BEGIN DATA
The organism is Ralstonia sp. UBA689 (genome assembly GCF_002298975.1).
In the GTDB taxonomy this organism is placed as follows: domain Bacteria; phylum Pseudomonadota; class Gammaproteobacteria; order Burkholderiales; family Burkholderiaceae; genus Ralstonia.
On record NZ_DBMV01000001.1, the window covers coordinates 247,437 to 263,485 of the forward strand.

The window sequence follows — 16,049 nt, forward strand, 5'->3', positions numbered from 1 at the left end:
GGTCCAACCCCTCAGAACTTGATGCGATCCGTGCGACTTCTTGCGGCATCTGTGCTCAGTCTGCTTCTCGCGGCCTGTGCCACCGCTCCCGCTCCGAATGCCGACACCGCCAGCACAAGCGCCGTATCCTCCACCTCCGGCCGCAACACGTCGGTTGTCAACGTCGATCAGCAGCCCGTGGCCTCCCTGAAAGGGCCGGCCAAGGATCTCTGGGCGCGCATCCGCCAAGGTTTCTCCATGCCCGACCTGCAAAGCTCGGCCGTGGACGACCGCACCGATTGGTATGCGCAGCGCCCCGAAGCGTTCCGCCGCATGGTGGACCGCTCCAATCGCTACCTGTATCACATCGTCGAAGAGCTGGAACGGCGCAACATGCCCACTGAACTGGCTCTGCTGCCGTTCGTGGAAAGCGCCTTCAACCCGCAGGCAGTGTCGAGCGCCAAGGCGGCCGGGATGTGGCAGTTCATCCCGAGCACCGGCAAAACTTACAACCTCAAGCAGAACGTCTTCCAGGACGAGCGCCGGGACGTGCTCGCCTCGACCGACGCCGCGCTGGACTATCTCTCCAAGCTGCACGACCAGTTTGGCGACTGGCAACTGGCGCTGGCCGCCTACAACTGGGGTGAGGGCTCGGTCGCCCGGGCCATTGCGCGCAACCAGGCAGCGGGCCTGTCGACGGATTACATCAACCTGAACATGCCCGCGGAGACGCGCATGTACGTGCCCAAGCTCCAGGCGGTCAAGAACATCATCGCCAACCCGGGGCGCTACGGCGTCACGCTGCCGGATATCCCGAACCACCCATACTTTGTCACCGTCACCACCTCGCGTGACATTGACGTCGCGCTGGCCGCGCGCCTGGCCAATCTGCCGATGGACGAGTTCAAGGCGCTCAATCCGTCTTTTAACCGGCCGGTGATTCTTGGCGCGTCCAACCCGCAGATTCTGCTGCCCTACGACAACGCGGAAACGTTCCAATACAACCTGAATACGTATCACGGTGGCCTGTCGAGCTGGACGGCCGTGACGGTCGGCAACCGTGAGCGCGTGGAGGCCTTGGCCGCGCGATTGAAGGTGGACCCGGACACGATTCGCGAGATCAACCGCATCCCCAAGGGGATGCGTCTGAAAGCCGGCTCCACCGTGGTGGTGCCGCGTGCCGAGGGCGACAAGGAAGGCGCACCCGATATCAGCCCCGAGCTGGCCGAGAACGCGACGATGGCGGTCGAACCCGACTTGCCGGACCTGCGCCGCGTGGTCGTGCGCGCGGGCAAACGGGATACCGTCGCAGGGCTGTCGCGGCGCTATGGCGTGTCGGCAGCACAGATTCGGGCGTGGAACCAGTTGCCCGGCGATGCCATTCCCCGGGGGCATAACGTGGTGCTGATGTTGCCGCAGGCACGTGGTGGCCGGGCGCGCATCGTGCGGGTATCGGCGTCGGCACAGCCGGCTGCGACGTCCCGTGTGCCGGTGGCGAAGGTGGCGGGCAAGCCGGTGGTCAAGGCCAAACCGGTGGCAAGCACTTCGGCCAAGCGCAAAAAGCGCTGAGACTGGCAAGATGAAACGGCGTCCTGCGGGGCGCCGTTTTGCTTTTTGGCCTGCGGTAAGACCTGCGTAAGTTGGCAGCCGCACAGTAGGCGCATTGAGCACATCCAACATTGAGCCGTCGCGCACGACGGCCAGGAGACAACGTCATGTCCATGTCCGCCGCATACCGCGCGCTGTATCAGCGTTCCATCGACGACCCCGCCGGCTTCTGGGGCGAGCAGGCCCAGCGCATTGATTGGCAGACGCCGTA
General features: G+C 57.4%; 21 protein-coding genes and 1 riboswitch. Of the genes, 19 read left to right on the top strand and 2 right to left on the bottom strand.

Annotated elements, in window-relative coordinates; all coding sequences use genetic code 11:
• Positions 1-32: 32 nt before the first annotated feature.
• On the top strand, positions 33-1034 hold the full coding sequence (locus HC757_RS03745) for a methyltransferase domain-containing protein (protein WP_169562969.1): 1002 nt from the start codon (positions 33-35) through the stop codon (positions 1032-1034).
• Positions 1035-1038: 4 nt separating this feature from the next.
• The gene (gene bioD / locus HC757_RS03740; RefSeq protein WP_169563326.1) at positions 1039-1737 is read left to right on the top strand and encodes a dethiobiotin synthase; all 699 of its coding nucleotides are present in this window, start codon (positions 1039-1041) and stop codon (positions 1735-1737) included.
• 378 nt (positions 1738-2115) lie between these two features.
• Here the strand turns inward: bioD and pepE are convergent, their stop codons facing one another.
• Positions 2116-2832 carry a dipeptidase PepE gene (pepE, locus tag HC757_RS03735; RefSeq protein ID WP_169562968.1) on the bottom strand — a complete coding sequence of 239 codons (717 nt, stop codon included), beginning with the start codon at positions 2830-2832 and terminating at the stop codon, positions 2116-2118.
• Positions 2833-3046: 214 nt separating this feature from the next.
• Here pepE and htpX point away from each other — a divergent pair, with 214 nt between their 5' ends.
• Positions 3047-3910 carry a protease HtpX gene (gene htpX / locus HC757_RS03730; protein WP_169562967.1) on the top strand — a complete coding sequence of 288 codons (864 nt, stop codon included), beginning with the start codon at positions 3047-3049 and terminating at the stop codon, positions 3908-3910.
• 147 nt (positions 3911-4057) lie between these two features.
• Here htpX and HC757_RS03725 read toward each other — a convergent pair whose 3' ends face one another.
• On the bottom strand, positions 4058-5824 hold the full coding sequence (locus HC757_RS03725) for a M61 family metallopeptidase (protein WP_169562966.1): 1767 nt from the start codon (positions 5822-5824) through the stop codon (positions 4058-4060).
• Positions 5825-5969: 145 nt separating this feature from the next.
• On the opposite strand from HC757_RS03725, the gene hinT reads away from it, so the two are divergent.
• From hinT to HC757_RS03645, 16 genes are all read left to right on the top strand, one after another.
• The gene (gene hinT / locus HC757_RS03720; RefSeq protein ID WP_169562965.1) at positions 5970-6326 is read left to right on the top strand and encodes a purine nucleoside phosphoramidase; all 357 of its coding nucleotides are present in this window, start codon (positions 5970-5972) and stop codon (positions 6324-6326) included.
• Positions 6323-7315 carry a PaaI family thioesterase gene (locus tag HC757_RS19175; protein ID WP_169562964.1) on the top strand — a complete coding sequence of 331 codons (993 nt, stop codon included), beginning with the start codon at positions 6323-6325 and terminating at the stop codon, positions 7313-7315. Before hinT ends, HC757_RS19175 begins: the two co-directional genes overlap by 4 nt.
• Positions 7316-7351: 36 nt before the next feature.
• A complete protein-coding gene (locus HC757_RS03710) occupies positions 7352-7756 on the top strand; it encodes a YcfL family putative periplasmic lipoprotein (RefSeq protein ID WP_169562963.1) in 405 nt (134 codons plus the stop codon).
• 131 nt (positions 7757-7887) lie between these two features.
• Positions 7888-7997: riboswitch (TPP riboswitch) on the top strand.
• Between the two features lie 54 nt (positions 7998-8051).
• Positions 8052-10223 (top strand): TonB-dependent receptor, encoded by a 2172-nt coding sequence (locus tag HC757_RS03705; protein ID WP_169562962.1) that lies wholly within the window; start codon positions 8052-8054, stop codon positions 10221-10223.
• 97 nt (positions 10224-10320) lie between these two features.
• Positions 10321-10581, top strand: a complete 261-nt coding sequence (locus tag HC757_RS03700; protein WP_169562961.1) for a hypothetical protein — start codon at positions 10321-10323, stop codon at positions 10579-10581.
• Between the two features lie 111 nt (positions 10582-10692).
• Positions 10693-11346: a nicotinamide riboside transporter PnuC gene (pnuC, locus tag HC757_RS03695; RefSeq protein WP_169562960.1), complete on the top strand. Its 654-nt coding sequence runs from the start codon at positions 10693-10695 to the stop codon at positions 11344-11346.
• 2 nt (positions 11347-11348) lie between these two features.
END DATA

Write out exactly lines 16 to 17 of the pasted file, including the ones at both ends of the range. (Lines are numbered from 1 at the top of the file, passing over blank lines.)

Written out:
• Here pepE and htpX point away from each other — a divergent pair, with 214 nt between their 5' ends.
• Positions 3047-3910 carry a protease HtpX gene (gene htpX / locus HC757_RS03730; protein WP_169562967.1) on the top strand — a complete coding sequence of 288 codons (864 nt, stop codon included), beginning with the start codon at positions 3047-3049 and terminating at the stop codon, positions 3908-3910.